FORT WAINWRIGHT, AK, UNITED STATES
FORT WAINWRIGHT, Alaska - Soldiers from 5th Squadron, 1st Cavalry Regiment, 1st Stryker Brigade Combat Team, 25th Infantry Division, left Fort Wainwright, March 23, and moved to the Yukon Training Area, Alaska to establish an assembly in preparation for Stryker Gunnery Training March 23-April 14.
The Squadron Quartering Party, a group of logistics Soldiers tasked to establish the base camp to speed up operational readiness, arrived at YTA a day ahead of the battalion and received the Troops and set-up the tactical operations center.
They also established communication and logistical assets and prepared the site for the arrival of the Squadron’s Strykers, Humvees, and Troopers.
“This gunnery validated the Squadron for future live-fire missions to include integration into the Air Force’s Red Flag exercise,” said Capt. Brad Herkimer, A Troop commander. “Alpha Troopers had the opportunity to build and solidify their skills as crew members on the Stryker Reconnaissance Vehicle.”
During the gunnery Troopers trained and fired: MK-19 grenade launcher; M2 .50-caliber machine gun; M240B machine gun; M4 carbine; 120mm mortar; and 60mm mortar in various tactical scenarios. Troopers fired range Stryker Gunnery along with section live fires, mortar live fires and arctic reconnaissance missions.
Stryker crews worked toward greater proficiency in their ability to acquire, identify, engage and destroy targets. The command and control capabilities of the squadron were employed at troop and squadron level with the use of frequency modulated and high frequency radios, Retransmission Strykers and a wide range of digital systems, tracking all elements moving and training during the operation.
When not actively involved in shooting gunnery, troops worked on enhancing their arctic skills by erecting 10-man-tents and space heater arctic stoves, moving with ahkio sleds, snowshoeing, cross country skiing and building thermal shelters in the snow.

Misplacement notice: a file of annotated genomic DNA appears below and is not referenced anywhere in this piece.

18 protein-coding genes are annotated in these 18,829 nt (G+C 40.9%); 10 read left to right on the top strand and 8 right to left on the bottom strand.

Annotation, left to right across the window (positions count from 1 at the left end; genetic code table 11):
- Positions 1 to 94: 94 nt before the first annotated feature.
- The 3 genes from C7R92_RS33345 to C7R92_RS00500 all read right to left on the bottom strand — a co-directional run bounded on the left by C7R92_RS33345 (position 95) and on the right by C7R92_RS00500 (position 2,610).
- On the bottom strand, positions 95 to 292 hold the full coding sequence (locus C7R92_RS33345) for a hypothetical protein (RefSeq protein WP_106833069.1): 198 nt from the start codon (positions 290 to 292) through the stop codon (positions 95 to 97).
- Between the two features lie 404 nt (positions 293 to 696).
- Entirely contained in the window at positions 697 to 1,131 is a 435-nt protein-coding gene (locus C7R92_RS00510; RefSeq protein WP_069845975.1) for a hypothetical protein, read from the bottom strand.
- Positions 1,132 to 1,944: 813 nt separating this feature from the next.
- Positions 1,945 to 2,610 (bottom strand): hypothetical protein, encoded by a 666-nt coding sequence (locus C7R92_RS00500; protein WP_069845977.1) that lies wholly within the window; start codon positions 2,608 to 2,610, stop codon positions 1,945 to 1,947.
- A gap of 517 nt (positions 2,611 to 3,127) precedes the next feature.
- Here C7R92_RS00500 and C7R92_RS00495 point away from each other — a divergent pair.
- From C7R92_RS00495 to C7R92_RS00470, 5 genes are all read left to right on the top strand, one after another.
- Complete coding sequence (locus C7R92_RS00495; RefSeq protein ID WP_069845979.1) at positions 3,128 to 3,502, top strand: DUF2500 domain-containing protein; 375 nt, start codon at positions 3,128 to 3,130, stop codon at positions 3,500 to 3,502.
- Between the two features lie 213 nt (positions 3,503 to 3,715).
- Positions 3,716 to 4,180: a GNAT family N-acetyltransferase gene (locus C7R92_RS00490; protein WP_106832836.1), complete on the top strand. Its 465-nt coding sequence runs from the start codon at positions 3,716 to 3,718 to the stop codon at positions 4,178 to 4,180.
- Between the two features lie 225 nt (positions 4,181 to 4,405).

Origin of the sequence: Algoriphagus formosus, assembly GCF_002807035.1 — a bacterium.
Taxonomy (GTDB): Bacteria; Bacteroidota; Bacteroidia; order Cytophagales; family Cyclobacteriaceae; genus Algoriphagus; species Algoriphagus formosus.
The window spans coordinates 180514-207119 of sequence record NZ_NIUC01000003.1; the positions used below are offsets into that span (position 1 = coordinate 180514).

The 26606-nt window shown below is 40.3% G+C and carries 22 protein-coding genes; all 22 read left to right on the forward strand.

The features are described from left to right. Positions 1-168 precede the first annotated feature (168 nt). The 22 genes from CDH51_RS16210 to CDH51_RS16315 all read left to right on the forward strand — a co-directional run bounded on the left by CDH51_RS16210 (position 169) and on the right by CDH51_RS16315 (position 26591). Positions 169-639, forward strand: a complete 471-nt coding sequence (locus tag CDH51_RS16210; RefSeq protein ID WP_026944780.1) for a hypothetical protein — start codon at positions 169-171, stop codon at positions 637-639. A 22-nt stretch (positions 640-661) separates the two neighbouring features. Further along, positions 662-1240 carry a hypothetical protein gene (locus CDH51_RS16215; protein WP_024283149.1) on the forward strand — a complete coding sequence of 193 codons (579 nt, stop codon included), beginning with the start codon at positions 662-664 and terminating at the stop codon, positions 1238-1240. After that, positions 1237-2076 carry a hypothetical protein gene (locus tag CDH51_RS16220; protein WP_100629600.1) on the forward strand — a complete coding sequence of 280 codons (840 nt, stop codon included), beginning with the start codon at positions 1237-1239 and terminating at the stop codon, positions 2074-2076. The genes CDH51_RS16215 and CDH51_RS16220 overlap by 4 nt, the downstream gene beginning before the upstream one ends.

“This additional training further solidified 5-1 CAV’s capability to serve as part of the Army’s premier arctic fighting force,” said Capt. Brent Carr, C Troop commander. “We accomplished a great deal during our platoon tactical training block. We worked on setting up observation posts, maneuvering linear danger crossings, tactical over-snow movement and urban reconnaissance. Our Troopers gained a greater appreciation for how their equipment enhances their ability to move, fight and survive in the snow and cold.”
“As a Cavalry Squadron serving on America’s last frontier we ask our Soldiers to perform and excel in conditions that few of their peers will ever experience,” said Lt. Col Erik Krivda, 5-1 CAV commanding officer. “The training in the arctic environment leading up to this exercise enabled our Soldiers to negate the effects of the cold and snow and focus solely on conducting live-fire training and maneuvering across the frozen terrain. Conducting these tasks in arctic terrain is essential to protect and defend U.S. national interests in the Arctic region.”
||FORT WAINWRIGHT, AK, US
This work, 5-1 CAV Soldiers test training in Arctic, by CPT Patrick Bracken, identified by DVIDS, is free of known copyright restrictions under U.S. copyright law.